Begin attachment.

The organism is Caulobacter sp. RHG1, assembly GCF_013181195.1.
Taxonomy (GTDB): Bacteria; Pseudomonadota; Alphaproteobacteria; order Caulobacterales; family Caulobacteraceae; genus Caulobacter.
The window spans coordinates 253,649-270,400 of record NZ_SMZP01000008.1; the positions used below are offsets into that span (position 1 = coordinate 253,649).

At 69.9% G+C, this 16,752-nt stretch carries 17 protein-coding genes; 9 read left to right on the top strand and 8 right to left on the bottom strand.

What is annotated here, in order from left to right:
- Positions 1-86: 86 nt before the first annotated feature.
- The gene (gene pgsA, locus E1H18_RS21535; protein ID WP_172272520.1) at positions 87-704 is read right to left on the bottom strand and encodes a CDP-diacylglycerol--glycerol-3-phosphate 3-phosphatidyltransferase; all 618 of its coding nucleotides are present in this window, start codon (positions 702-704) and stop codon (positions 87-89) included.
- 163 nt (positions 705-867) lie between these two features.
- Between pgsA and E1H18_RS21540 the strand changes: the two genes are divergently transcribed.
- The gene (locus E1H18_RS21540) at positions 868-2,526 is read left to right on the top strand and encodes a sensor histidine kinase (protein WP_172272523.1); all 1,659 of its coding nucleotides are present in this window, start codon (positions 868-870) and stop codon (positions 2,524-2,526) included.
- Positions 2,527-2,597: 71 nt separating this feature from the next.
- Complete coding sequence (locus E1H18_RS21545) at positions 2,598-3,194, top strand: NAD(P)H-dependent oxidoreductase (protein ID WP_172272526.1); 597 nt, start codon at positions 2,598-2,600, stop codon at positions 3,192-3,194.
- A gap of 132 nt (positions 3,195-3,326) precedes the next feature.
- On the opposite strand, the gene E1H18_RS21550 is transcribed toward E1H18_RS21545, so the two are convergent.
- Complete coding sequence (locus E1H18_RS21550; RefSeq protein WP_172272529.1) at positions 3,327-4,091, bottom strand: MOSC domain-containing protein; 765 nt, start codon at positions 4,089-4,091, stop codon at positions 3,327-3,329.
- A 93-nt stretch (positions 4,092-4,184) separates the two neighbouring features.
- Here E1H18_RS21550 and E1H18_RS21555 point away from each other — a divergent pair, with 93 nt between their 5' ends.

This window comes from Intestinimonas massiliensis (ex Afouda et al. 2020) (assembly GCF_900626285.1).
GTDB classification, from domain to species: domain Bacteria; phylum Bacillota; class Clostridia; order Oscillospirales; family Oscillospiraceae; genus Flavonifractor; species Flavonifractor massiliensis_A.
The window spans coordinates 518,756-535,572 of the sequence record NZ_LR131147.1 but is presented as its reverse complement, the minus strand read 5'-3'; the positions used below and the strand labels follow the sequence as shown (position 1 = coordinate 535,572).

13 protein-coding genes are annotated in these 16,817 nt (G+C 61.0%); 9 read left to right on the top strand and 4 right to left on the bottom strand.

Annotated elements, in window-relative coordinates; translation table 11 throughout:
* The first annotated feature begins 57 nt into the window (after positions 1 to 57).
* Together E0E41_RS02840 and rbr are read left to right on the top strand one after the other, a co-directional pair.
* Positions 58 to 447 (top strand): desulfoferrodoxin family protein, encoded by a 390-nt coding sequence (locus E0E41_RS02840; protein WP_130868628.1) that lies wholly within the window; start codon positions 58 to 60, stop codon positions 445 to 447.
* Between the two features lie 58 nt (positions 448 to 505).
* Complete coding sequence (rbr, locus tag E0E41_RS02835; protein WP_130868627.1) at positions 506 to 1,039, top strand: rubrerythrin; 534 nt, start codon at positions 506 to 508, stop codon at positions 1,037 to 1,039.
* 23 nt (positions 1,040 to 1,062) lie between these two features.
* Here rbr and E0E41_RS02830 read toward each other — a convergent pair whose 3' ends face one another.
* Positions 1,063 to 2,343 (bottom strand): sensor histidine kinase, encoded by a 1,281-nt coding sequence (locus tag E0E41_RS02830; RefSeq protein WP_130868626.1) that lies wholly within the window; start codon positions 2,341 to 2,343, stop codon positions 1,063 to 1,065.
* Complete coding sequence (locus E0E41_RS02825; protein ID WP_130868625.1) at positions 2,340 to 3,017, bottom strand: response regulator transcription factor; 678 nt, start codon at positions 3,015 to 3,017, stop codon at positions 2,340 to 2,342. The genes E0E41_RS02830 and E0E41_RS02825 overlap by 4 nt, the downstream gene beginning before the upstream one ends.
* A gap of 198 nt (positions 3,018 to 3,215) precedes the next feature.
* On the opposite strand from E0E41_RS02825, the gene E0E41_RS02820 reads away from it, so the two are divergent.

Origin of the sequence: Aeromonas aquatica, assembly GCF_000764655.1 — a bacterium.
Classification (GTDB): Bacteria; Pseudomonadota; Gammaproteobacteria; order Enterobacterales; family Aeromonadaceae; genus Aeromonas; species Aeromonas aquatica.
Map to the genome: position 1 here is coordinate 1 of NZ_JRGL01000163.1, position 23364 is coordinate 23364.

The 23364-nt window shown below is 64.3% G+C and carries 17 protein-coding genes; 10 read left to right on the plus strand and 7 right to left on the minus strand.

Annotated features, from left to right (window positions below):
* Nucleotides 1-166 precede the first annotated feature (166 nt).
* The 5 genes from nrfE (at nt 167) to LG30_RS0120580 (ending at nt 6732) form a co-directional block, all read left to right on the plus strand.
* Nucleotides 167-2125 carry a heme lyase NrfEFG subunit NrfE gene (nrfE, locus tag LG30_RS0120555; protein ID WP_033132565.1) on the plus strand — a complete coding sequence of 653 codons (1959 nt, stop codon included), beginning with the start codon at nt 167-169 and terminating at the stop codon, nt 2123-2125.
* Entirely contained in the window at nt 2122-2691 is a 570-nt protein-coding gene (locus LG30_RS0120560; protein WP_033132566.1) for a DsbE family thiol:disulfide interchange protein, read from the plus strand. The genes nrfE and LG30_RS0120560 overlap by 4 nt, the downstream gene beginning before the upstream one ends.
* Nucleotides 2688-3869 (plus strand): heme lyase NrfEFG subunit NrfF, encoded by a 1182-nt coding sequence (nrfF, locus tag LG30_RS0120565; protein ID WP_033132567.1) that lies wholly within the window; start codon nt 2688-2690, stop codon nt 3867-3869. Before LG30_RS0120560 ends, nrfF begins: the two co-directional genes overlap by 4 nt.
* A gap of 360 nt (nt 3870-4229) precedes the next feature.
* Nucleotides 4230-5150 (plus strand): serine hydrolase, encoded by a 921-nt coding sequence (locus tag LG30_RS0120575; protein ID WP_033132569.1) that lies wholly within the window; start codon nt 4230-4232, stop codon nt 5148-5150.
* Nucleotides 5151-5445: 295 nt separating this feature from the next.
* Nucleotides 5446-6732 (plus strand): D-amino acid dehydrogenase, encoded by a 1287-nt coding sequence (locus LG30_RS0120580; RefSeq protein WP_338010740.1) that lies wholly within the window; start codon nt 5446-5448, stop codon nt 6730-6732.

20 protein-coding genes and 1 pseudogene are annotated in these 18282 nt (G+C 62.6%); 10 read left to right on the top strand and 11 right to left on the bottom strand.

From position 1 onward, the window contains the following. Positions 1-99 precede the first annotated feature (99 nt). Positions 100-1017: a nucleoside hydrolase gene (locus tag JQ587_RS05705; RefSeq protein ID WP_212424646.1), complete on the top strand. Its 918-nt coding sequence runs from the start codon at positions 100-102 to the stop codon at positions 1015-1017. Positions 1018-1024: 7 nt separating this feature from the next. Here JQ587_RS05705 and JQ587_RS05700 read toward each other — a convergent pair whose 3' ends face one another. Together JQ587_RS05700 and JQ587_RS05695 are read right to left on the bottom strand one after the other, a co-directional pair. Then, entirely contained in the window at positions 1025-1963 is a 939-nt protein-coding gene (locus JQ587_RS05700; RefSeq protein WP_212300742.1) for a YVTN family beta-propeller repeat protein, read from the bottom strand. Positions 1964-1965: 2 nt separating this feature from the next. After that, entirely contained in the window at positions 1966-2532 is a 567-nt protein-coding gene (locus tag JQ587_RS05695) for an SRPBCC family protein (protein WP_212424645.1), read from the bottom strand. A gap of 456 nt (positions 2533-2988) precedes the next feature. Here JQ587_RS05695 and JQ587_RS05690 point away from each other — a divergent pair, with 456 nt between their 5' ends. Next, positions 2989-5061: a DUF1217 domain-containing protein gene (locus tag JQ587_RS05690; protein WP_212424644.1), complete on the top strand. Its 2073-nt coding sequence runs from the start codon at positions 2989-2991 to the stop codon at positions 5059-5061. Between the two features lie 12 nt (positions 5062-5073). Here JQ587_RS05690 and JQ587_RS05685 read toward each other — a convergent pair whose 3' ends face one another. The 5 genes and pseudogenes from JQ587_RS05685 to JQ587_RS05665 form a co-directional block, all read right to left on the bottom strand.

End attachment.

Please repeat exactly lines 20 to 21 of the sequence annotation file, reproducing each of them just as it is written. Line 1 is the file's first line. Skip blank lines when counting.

The window spans coordinates 518,756-535,572 of the sequence record NZ_LR131147.1 but is presented as its reverse complement, the minus strand read 5'-3'; the positions used below and the strand labels follow the sequence as shown (position 1 = coordinate 535,572).

13 protein-coding genes are annotated in these 16,817 nt (G+C 61.0%); 9 read left to right on the top strand and 4 right to left on the bottom strand.